A Longer Lasting Cholera Injection Discovered

Researchers at the ACS Infectious Diseases have discovered a new Cholera vaccine that can last much longer. This research was conducted by Peng Xu, Edward Ryan, Xuefei Huang and colleagues.

The current standard treatment for Cholera, a bacterial disease caused by the highly contagious V. cholerae only lasts for 2 to 5 years. It is not very active in treatment of young children.

It is made of weakened or killed V. cholerae administered orally. But it has short duration of action in young children. It works by causing the immune system to produce antibodies against the O-specific polysaccharide (OSP) on the surface of V. cholerae. However, this polysaccharide cannot produce a strong, long-lasting immune response when in isolation.

In the new proposed treatment, the researchers developed a very effective method to link multiple copies of O-specific polysaccharide (OSP) to Qβ, a virus-like particle that infects bacteria. This will lead to increased immunity.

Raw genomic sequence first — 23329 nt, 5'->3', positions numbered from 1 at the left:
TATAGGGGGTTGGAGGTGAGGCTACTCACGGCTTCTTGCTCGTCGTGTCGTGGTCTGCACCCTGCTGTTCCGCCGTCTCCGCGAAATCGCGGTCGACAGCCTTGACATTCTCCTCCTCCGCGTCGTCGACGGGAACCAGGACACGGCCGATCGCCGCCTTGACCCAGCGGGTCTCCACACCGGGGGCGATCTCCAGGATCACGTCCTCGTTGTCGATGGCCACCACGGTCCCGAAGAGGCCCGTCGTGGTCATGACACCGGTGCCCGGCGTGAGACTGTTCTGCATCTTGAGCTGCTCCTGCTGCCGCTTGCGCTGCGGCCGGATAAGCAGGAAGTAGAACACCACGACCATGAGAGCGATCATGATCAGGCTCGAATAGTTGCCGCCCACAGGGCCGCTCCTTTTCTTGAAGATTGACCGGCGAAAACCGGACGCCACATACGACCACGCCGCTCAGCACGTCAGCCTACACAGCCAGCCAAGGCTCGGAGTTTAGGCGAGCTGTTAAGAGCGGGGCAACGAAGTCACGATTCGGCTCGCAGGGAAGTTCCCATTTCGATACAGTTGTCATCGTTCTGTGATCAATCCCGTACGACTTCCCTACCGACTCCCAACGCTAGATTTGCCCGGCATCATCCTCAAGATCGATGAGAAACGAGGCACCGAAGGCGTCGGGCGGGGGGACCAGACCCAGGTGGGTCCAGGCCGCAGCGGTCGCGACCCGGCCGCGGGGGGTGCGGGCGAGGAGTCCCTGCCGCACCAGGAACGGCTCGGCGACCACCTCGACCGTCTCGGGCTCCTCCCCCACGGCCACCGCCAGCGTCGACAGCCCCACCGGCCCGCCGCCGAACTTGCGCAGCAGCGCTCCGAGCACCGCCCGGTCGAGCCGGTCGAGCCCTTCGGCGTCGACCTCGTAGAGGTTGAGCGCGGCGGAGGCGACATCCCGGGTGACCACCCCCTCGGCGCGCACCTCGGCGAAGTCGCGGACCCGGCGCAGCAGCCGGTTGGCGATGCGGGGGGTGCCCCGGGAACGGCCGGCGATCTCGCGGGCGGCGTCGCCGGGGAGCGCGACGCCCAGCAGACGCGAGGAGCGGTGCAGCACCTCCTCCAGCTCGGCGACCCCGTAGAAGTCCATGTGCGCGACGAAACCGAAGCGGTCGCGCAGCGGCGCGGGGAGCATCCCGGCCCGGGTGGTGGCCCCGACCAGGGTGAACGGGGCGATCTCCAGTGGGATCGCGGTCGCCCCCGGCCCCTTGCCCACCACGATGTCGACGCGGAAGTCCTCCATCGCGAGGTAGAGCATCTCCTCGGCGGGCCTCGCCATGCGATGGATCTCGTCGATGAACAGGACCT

Antibody from the blood of recovering cholera patients recognized the modified virus-like particle. But this effect was not observed in patients with typhoid or other bacterial diseases.

The research team tested further by immunizing mice with Qβ-OSP. They observed that three doses led to a strong antibody response that lasted 265 days after the initial dose. The immunized mice antibody recognized the OSP from the V. cholerae.

On mixing the serum antibodies from the mice with other immune system proteins that kill bacteria and with live V. cholerae, they observed that antibodies from two out of the five mice resulted in more bacterial death than those from mice immunized with Qβ alone. The Qβ could mimic natural bacteria by presenting multiple copies of OSP on its surface.

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Cholera has a death rate of close to 50% of infected people if not treated immediately. In endemic regions, millions of cases are reported, with almost 143 000 deaths yearly.


Virus-like Particle Display of Vibrio choleraeO-Specific Polysaccharide as a Potential Vaccine against Cholera

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